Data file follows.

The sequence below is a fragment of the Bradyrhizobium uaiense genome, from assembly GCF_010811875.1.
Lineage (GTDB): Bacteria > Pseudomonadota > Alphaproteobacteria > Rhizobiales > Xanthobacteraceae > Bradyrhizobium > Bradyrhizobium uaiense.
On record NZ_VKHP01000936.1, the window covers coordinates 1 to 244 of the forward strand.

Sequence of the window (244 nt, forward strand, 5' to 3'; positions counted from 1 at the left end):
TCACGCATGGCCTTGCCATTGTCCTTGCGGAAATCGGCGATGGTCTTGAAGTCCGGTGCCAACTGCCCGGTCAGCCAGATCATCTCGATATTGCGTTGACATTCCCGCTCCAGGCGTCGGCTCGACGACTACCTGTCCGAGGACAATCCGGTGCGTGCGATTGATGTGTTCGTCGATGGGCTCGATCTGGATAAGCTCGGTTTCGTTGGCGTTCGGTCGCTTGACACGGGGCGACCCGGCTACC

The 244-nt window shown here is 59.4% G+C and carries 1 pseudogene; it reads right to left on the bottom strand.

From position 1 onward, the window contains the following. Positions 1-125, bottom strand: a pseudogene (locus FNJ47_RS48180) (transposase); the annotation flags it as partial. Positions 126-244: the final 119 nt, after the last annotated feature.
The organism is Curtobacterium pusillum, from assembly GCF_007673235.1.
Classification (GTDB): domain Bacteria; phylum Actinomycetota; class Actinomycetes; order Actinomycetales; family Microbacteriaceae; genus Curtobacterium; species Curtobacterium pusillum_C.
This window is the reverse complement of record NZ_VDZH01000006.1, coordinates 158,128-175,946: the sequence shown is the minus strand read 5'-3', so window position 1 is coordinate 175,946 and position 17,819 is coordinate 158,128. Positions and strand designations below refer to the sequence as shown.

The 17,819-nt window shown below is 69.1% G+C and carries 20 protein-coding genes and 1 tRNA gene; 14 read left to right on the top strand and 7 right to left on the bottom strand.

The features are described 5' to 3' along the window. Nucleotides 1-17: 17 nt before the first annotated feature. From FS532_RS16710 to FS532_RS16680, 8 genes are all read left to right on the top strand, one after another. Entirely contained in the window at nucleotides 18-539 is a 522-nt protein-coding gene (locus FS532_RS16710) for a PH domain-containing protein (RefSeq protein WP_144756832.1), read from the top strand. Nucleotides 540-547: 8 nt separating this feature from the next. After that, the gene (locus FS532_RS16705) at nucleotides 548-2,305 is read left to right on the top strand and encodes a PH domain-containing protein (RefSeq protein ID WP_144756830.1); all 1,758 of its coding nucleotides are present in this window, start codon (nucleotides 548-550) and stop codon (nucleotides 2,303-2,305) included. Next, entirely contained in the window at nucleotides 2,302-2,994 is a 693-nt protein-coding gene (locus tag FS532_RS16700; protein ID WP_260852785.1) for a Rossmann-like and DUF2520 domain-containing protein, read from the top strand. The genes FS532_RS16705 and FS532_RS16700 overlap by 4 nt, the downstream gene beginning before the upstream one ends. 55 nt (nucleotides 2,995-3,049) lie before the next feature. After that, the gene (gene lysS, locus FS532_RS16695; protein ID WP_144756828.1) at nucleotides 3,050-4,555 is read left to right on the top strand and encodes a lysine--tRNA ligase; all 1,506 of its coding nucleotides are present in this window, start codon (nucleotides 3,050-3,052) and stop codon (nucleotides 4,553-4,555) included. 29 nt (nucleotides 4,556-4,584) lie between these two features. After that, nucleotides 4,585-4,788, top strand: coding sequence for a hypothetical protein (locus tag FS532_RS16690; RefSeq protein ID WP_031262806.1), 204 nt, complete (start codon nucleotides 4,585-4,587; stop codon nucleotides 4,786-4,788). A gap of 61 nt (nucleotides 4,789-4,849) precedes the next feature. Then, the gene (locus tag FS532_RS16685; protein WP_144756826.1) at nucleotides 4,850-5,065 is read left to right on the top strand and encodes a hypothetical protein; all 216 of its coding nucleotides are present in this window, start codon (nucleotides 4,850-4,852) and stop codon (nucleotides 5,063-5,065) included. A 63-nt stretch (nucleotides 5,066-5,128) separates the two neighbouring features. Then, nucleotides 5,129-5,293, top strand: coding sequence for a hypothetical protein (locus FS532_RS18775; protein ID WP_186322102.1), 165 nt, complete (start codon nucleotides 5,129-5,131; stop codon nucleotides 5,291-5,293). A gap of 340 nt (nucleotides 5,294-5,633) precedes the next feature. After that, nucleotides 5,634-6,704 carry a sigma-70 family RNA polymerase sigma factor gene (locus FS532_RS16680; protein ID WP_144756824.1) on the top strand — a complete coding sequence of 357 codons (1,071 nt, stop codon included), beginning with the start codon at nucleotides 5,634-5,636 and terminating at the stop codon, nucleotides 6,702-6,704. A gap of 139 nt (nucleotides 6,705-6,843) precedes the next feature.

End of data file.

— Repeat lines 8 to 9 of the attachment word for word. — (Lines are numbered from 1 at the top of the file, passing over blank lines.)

The organism is Curtobacterium pusillum, from assembly GCF_007673235.1.
Classification (GTDB): domain Bacteria; phylum Actinomycetota; class Actinomycetes; order Actinomycetales; family Microbacteriaceae; genus Curtobacterium; species Curtobacterium pusillum_C.